Getting the message out

May 2, 2012
Kira Wright, CCC-SLP

This is part of a continuing series of posts on therapy ideas to support assistants (SLPAs) and paraprofessionals in the schools in their work with students and their supervising SLPs.

Even though we’re experts in communication, it can be difficult to think of new ways to communicate our message to already overloaded teachers, busy parents, and distracted kids! Better Hearing and Speech Month may increase discussion on this topic, but every day is an opportunity to educate those around us. Work with your supervising SLP to choose some strategies that would work for you:

  • Classroom visits - arrange a time with classroom teachers to come in and talk about communication
    • Non-verbal communication can be a fun discussion - think of all the ways we communicate!
    • Teach a song in sign language
    • Read an age-appropriate book and lead a discussion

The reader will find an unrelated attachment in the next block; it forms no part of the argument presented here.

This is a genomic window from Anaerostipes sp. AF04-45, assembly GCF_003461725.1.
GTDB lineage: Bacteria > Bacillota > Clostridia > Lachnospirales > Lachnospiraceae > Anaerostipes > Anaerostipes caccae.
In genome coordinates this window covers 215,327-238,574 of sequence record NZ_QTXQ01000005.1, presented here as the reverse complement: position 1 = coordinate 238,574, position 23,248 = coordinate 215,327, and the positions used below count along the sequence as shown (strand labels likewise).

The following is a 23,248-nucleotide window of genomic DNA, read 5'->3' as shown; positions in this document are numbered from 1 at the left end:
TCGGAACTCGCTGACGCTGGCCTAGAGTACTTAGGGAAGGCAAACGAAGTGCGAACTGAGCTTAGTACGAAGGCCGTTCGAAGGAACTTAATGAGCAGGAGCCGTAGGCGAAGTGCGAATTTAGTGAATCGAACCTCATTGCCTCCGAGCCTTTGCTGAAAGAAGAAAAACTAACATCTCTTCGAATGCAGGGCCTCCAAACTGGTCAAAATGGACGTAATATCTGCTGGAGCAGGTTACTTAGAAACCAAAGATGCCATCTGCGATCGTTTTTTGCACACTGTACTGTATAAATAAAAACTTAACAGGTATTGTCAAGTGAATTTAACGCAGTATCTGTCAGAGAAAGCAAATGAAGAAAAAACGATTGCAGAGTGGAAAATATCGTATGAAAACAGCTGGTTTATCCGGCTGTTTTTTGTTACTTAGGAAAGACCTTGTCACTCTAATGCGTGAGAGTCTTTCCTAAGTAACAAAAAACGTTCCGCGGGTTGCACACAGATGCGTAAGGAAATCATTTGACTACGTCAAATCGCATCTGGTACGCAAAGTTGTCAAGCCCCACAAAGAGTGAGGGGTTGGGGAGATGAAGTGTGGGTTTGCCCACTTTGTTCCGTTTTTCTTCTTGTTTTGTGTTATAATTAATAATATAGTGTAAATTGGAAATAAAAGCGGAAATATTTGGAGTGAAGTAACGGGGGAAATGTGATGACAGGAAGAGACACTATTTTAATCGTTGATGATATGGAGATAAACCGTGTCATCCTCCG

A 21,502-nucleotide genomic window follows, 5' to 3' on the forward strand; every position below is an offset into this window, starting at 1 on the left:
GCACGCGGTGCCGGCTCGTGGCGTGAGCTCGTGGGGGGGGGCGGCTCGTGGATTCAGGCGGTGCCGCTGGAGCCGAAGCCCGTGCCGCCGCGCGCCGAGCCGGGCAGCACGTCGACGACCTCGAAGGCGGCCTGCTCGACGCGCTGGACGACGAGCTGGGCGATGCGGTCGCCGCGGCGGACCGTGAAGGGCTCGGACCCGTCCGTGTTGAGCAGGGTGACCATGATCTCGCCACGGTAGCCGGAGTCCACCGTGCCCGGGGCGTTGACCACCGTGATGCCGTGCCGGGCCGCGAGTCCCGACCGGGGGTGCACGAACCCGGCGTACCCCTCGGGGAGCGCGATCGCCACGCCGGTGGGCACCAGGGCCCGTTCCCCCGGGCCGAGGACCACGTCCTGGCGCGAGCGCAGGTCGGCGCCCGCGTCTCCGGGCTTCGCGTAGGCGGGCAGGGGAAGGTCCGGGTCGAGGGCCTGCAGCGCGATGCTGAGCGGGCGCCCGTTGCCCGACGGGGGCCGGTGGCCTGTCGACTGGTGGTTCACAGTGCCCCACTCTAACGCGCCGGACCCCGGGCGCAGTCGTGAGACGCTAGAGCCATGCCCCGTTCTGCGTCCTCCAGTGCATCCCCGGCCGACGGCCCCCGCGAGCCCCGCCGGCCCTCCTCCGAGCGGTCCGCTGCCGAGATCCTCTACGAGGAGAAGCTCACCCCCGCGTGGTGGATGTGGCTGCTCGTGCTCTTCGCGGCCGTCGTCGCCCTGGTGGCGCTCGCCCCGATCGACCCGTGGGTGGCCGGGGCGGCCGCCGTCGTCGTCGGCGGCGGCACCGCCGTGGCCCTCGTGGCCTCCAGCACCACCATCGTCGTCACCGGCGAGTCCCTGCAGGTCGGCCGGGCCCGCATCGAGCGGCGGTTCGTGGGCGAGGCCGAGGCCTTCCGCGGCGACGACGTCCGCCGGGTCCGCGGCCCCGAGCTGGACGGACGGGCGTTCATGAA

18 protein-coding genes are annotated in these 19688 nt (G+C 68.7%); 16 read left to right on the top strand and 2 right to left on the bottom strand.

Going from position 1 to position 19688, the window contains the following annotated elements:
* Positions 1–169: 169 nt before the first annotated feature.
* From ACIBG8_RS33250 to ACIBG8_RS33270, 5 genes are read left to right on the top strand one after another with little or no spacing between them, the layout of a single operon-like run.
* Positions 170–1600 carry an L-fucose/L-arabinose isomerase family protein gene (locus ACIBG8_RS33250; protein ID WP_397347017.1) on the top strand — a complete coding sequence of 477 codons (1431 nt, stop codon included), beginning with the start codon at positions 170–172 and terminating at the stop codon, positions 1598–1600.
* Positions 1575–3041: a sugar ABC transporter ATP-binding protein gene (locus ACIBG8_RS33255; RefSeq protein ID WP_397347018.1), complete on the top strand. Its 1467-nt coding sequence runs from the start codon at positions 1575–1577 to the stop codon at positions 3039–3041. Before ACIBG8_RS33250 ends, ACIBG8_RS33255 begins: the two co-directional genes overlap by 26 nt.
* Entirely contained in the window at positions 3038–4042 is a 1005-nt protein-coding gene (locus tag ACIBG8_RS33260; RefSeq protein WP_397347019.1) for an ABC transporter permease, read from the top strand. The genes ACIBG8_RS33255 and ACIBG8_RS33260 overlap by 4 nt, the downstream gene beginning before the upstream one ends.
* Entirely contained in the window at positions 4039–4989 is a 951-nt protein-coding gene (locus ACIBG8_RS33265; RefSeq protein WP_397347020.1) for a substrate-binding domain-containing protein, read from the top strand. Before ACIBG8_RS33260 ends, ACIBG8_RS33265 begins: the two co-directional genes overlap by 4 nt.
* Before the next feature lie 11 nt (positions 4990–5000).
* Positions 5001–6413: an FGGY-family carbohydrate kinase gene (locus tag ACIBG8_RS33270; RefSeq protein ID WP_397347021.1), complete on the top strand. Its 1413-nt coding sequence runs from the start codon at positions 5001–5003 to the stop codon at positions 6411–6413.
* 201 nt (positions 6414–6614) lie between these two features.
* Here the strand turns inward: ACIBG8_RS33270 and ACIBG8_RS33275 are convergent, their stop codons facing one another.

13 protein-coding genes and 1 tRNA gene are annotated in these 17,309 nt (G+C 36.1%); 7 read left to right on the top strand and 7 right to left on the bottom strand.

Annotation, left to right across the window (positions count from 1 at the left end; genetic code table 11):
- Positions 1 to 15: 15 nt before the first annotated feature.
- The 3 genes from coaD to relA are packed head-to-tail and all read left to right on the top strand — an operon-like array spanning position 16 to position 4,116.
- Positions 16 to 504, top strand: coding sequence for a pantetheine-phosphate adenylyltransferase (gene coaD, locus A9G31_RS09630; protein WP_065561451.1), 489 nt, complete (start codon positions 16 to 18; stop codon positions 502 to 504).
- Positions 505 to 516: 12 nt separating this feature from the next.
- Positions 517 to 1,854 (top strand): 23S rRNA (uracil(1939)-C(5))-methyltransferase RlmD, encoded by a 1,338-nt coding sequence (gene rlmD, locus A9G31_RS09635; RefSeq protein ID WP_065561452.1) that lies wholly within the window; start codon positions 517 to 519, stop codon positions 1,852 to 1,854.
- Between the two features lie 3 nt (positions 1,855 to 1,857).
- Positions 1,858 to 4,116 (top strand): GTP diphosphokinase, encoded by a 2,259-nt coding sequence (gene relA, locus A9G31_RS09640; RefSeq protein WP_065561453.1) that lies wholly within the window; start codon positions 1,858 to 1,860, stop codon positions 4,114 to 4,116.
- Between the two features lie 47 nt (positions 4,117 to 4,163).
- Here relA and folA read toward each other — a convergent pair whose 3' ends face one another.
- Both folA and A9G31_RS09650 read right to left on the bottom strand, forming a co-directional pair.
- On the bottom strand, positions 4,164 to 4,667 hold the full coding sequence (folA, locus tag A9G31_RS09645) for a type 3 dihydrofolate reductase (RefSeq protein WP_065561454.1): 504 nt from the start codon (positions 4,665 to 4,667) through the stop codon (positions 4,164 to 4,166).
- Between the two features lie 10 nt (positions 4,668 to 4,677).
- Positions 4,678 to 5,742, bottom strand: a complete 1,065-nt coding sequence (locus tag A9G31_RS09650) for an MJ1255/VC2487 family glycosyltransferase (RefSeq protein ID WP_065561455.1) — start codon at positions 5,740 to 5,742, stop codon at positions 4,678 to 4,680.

• Bulletin boards (focus on a theme - stuttering, typical articulation development?)
  • Email blasts - use district email lists (sparingly!) to share resources or recommendations
  • Attach communication trivia to your email signature
  • Newsletters - offer to put a one-time announcement in the newsletter or have a running column. You could include everyday activities that support speech, ways to incorporate speech/language into popular games, or book recommendations!
  • Hallway activities - Find out if your school would allow you to post hallway challenges (i.e. lift this flap to see opposites - proud/ashamed, towering/cowering - or categories, or synonyms, etc. etc.)

SLPAs and paraprofessionals should always operate within the scope defined by state and national licensing organizations and should only conduct allowable tasks under the supervision of a speech-language pathologist.